Senecas say ar­bi­tra­tion rul­ing vi­o­lates U.S. law in sig­nal that rev­enue war with state isn’t over

The Buffalo News - - CITY&REGION - By Tom Pre­cious NEWS AL­BANY BUREAU CHIEF

AL­BANY – Sig­nal­ing that its dis­pute with New York State is not over, the Seneca Na­tion on Fri­day said this week’s ar­bi­tra­tion de­ci­sion or­der­ing the tribe to pay $266 mil­lion to the state vi­o­lates fed­eral law.

Seneca Pres­i­dent Rickey Armstrong Sr. said the ar­bi­tra­tion panel’s two mem­bers who ruled against the tribe “ef­fec­tively amended the agreed-upon terms” of a casino com­pact be­tween the state and Senecas.

“It has done so in com­plete dis­re­gard of fed­eral law that gov­erns the com­pact and with­out fol­low­ing the nec­es­sary fed­eral pro­ce­dures for mak­ing com­pact amend­ments,” Armstrong said of the panel’s Wed­nes­day’s ar­bi­tra­tion de­ci­sion.

Armstrong’s re­ac­tion in­di­cates – with­out di­rectly say­ing so – that the tribe is in no hurry to ad­here to what the state says is a bind­ing or­der from the ar­bi­tra­tion panel. The panel found that the Senecas were wrong to withhold casino rev­enue­shar­ing pay­ments dat­ing back to Jan. 1, 2017.

The Cuomo ad­min­is­tra­tion be­lieves the Senecas must, per the ar­bi­tra­tion de­ci­sion re­leased Wed­nes­day evening, im­me­di­ately pay the $266 mil­lion. Un­der terms of the orig­i­nal com­pact signed in 2002, the tribe agreed to pay the state 25 per­cent of its net slot ma­chine rev­enues from its casi­nos in Buf­falo, Ni­a­gara Falls and Sala­manca. In re­turn, the state granted ex­clu­siv­ity to the tribe’s three Las Ve­gas-style casi­nos in a sprawl­ing area of West­ern New York.

But the Seneca Na­tion main­tains the com­pact’s lan­guage is silent on that rev­enue-shar­ing pro­vi­sion af­ter the com­pact’s 14th year. So, it halted pay­ments to Al­bany be­gin­ning with slot pro­ceeds that the state says were due in the be­gin­ning of 2017.

Seneca

The ar­bi­tra­tion panel, while ac­knowl­edg­ing some murk­i­ness in the lan­guage of the com­pact, said the tribe was wrong to withhold the state’s pay­ments be­cause the over­all terms of the com­pact – in­clud­ing rev­enue shar­ing by the tribe and the ex­clu­siv­ity terms agreed to by the state – all car­ried on past the com­pact’s 14th year.

The $266 mil­lion in back pay­ments cov­ers the pe­riod through 2018. The tribe, the ar­bi­tra­tion panel said, still owes this year’s first quar­ter – the amount of which has not yet been de­ter­mined. It must also re­sume quar­terly pay­ments to the state, which, in turn, shares one-quar­ter with lo­cal gov­ern­ments in the area.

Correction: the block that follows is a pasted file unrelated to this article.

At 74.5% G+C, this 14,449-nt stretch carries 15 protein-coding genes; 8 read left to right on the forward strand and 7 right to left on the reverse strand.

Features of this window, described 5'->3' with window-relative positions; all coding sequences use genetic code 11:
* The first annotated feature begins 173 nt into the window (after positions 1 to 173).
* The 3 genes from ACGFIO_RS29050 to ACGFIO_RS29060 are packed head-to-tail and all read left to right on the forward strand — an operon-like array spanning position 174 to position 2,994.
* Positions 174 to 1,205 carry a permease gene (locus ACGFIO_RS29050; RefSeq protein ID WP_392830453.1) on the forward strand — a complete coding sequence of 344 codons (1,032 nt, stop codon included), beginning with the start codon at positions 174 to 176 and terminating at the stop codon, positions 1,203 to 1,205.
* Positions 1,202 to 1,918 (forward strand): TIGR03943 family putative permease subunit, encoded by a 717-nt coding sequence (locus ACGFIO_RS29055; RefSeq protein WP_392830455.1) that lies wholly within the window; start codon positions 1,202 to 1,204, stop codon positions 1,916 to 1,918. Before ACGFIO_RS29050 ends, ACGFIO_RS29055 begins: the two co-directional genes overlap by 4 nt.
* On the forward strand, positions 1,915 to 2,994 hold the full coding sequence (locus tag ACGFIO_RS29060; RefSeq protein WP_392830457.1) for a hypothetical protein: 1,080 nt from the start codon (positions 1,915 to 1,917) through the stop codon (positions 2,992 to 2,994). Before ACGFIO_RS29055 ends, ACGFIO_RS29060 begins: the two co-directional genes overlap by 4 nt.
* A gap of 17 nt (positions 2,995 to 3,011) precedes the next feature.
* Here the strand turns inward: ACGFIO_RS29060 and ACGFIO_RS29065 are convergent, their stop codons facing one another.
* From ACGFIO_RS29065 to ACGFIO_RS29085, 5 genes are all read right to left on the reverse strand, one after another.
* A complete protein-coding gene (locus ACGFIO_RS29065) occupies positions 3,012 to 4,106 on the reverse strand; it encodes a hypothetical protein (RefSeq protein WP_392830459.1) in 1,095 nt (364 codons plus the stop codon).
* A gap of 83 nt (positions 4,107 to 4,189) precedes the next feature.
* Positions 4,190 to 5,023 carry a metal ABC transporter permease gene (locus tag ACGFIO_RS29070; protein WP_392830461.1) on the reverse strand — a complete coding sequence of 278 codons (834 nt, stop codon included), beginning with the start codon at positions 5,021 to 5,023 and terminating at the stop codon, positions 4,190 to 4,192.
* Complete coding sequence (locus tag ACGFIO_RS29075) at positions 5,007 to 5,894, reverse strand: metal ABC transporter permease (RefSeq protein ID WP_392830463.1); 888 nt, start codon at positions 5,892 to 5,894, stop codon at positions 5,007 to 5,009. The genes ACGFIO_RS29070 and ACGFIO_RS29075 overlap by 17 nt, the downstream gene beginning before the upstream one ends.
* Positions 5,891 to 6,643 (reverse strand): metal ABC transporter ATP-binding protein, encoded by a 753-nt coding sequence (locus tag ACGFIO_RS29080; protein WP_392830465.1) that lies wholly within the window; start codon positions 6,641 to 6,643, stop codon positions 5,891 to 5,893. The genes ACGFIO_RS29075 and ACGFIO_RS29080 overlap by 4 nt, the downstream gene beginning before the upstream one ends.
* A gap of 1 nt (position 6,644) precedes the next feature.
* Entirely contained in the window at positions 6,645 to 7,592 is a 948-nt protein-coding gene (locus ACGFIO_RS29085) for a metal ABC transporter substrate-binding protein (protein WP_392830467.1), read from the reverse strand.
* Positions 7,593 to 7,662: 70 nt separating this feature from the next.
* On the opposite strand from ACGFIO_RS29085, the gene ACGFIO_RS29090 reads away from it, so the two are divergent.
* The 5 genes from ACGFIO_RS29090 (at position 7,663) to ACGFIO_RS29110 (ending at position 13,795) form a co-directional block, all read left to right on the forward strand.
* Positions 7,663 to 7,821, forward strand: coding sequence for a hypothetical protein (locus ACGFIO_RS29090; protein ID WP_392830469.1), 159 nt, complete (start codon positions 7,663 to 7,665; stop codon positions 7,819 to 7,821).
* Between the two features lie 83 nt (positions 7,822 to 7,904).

Ar­bi­tra­tion mem­bers sid­ing with the state this week were a New York City lawyer tapped for the panel by Gov. An­drew M. Cuomo and a pro­fes­sional ar­bi­tra­tor who was jointly se­lected by the state and the Seneca Na­tion. A third ar­bi­tra­tion mem­ber, who was se­lected by the Senecas to serve on the panel, did not sign off on the or­der.

“Sim­ply put, the com­pact is rooted in fed­eral law and amend­ing the com­pact re­quires that proper pro­ce­dures be fol­lowed. A ma­jor­ity of the panel mem­bers ig­nored both of these crit­i­cal is­sues,” Armstrong said.

It is un­cer­tain what op­tions may be at play for the Senecas, such as per­haps tak­ing their treaty dis­pute to fed­eral au­thor­i­ties at the U.S. De­part­ment of In­te­rior. Armstrong, in a writ­ten state­ment Fri­day morn­ing, would only say that the tribe is still re­view­ing the ar­bi­tra­tion de­ci­sion and its le­gal rights. When com­pleted, “we will de­ter­mine a path for­ward.”

One path might be to fed­eral court. But that is a route, ac­cord­ing to the com­pact, only open to the state if the Senecas de­cline to fol­low the ar­bi­tra­tion panel’s rul­ing. Any such court ac­tion would have to oc­cur in fed­eral court in Buf­falo.

Ear­lier this week, in a meet­ing with re­porters and ed­i­tors at The Buf­falo News, Cuomo seemed to ac­knowl­edge the ar­bi­tra­tion panel’s de­ci­sion might not end the dis­pute.

“They had said they would honor the ar­bi­tra­tion de­ci­sion, and they signed a con­tract say­ing they would honor the ar­bi­tra­tion de­ci­sion. What does that mean? Ap­par­ently not much,” Cuomo said.

In the re­cently ap­proved 2019 state bud­get, there is no line item not­ing that the state planned on re­ceiv­ing the Seneca’s back pay­ments or fu­ture pay­ments. How­ever, of­fi­cials said they ex­pect such a no­ta­tion to be made on the state’s of­fi­cial fi­nan­cial plan for 2019, which will be re­leased in four weeks. They have not said how much money from the Senecas would be in­cluded in that doc­u­ment.

Buf­falo News file photo

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